So this kind of territory interests me. But I mean we don’t spend enough time talking about that. My most respected younger friends – and being of a certain age, nearly all my friends are younger than myself – are in this slip-stream territory. They were trained and are probably, the ones I’m thinking of, quite knowledgeable about historical architecture, they’re quite knowledgeable maybe about certain philosophical ideas. They can certainly understand a Corbusian building. They can certainly understand why Herzog & de Meuron are doing something this year that they weren’t doing last year. But they themselves are off into a territory which is almost scary.
LEY: Why scary?
COOK: Because its implications are that you will be able to grow buildings, that you will be able to manipulate space – you know, you don’t need drawings. You can bypass the drawing process virtually.
But I’m somebody who loves drawing, you know. I enjoy it. So the drawing becomes a kind of masturbatory exercise. I do it because I’m an old person who likes drawing in the sense that some people like drinking tea or some people like playing cards. So in a sense there’s a card-playing degree of relevance to life. But I won’t pursue that. I think it’s coming at the edges.
And the curious thing is that it’s probably coming via societies that don’t necessarily understand it any more than I do, but are willing to see what happens if it happens. So that some of these things happen somewhere like China, but the equivalent of the chattering classes that you would get in the States or in England or France or somewhere don’t have the mandate to respond in quite the same way. Somebody people with power and influence says, “All right, do it,” and it’s done and it’s there, and it’s sort of shocking and surprising and intriguing. But there’s not a lot of chatter down the line. But there will be.
And I think that’s interesting in a university such as this, which probably – as all the places that I know – has a high proportion of Asian students who will sooner or later go back and set up their own good architecture schools. It’s happening already. They won’t have to come to Columbia or places in London or whatever. They’ll have their own.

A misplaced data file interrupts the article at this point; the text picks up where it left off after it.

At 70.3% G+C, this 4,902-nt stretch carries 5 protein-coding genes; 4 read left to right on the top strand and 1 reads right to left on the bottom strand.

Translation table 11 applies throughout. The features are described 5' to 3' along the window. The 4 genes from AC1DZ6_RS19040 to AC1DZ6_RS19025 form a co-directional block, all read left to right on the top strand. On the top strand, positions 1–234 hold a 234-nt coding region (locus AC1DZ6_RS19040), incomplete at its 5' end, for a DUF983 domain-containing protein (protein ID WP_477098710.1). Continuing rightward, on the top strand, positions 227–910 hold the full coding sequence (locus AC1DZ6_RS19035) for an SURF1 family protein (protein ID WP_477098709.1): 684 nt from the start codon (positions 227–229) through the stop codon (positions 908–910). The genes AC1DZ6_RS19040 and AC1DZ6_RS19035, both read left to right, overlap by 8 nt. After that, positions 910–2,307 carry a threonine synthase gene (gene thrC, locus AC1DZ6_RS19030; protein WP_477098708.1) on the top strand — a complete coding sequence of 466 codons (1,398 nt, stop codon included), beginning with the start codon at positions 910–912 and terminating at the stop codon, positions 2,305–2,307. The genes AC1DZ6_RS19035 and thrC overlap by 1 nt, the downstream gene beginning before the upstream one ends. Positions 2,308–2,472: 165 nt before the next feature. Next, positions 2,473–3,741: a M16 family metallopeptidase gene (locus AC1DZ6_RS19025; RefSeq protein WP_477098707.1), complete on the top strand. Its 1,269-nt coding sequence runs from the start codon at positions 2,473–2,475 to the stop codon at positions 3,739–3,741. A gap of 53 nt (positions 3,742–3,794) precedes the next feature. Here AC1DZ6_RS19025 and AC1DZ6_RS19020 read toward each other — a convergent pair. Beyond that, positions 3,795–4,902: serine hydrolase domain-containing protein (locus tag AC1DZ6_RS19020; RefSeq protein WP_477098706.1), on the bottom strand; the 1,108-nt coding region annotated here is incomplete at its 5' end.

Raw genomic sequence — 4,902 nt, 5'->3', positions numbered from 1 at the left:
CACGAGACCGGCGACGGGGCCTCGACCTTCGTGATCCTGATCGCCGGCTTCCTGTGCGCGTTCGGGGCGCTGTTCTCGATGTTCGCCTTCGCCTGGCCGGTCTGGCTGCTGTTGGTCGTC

And maybe the smarter ones are already thinking, “We don’t have to do the old Western method.” I don’t know. I’m just speculating. I’m just using your interview as a sort of thinking aloud actually. I hadn’t had this conversation before, but I’ve had it with a few cronies, or bits of it.
LEY: You mentioned earlier these sort of buildings that transcend in a sense the need for drawings in the manner that you favor in your own production. Do you weight or see these sort of algorithms and computational methods that drive that production as of equal weight in these new regimes of architecture?
COOK: They might be. I mean I don’t understand them. I can’t do them. We still make cardboard models and, you know, scribbles. Then the computer takes over. But it takes over after the cardboard models and scribbles have made the investigation.
LEY: So what does it look like in your office within CRAB?
COOK: Yeah, cardboard models and people at small computers.
LEY: And eventually is there a moment of translation in your office where it goes from …
COOK: No, it goes backwards and forwards I think. And Gavin, my working partner, when he was a Bartlett student of mine, he interestingly never admitted to being computer literate at all. And he does beautiful drawings. He’s very known for doing beautiful, beautiful sketch drawings, not the kind I do, but sketch drawing.
And then when he went to the GSD, he was actually a TA in computing. And then when he came back, as soon as he was in a position to delegate, I rarely see him on the actual computer. He carries one of these, like I do. But he can do it. But now he’s in his late forties and he argues that the kids can do it faster, better, and they’re up to new programs and stuff.